Quinlan: I’m far from done

ALAN QUINLAN said his 200-game Munster career was a wonderful journey and warned friend and foe that it is not over yet.

The Ireland flanker received a rapturous reception from the Thomond Park crowd before and after Munster secured another Magners League victory on Saturday night, but the accolades were of secondary importance to his desire to win.

Quinlan was barely beaten for the Man of the Match award by inspirational winger Doug Howlett, after producing a display belying his 36 years in the face of an Ospreys back row that included New Zealand legends Marty Holah and Jerry Collins.

Although he’s aware of the “huge competition for places,” he insisted he wasn’t nearly finished. “There is a good buzz, I still want to win things for Munster,” Quinlan said

The flanker spoke of the intensity Munster brought to the game as being crucial in seeing off what he regards as a hugely talented Ospreys side, although he played down his own role in successfully targeting the breakdown as a source of ball supply.

In terms of his personal future, Quinlan dismissed any real hope of winning further international honours but sent a message to national coach Declan Kidney that said: “I’ll never retire from international rugby.”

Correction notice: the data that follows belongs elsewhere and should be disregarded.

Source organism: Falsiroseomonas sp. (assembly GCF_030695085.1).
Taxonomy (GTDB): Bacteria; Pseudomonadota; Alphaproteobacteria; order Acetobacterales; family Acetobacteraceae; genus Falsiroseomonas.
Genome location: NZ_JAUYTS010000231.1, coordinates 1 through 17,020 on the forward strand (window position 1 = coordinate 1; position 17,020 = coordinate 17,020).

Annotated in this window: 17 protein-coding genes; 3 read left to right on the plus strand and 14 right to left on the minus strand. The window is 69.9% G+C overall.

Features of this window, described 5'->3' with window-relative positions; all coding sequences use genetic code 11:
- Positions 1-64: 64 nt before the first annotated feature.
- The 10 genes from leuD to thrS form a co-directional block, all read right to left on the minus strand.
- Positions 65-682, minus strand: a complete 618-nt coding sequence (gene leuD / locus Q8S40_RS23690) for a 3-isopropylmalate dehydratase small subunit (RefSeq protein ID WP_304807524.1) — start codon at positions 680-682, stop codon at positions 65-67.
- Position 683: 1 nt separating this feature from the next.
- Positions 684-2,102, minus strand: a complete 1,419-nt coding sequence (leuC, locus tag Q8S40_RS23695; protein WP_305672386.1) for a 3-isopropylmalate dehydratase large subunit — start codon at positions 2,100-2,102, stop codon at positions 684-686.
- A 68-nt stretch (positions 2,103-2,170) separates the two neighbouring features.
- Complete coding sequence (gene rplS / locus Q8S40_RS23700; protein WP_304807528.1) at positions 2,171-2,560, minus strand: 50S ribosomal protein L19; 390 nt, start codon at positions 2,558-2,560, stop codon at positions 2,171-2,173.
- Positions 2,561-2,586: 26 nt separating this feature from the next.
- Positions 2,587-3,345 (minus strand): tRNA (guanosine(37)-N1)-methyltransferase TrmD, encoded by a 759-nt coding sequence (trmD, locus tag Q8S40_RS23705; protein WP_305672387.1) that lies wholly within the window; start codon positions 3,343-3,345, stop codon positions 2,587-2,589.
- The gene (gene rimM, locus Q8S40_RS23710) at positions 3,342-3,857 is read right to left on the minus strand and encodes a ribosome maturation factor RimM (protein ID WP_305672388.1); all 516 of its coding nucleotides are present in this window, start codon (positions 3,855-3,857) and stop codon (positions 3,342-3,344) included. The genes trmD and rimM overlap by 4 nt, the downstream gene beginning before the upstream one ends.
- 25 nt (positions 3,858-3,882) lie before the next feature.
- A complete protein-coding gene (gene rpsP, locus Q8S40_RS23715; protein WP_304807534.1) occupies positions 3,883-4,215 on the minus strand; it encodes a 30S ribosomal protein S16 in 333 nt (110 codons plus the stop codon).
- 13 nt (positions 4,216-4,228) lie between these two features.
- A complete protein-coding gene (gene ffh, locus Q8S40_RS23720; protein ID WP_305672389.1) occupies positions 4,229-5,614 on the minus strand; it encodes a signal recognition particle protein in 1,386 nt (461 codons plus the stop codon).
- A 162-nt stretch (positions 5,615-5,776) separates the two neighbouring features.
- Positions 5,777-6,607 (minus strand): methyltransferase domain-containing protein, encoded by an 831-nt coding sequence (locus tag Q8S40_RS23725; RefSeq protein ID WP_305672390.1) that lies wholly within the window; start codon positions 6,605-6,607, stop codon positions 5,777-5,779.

He had in mind saying the same to Munster’s coach Tony McGahan but did so through the level of his contribution to a side that huffed and puffed before securing a 22-10 triumph.

On age grounds alone, Quinlan realistically reckons his days are numbered and insisted he wasn’t looking beyond provincial rugby.

“I’d put my hand up to Tony first and try to stay in the Munster team because there is a lot of competition there. I’ll take it one game at a time; at my stage I want to try and enjoy it because things can change from week to week.”

The victory was significant for Munster in that it helped ease the pain of losing the corresponding fixture on home soil last season, but Quinlan saw it merely as a stepping stone. He pointed to the many handling errors that often ruined the promise of continuity, and insisted that there was plenty room for improvement.

On the positive side, he highlighted a new intensity from Munster’s earlier games, adding: “Our attitude and work rate was good against a top class side. It was good to win but we won’t get carried away.”


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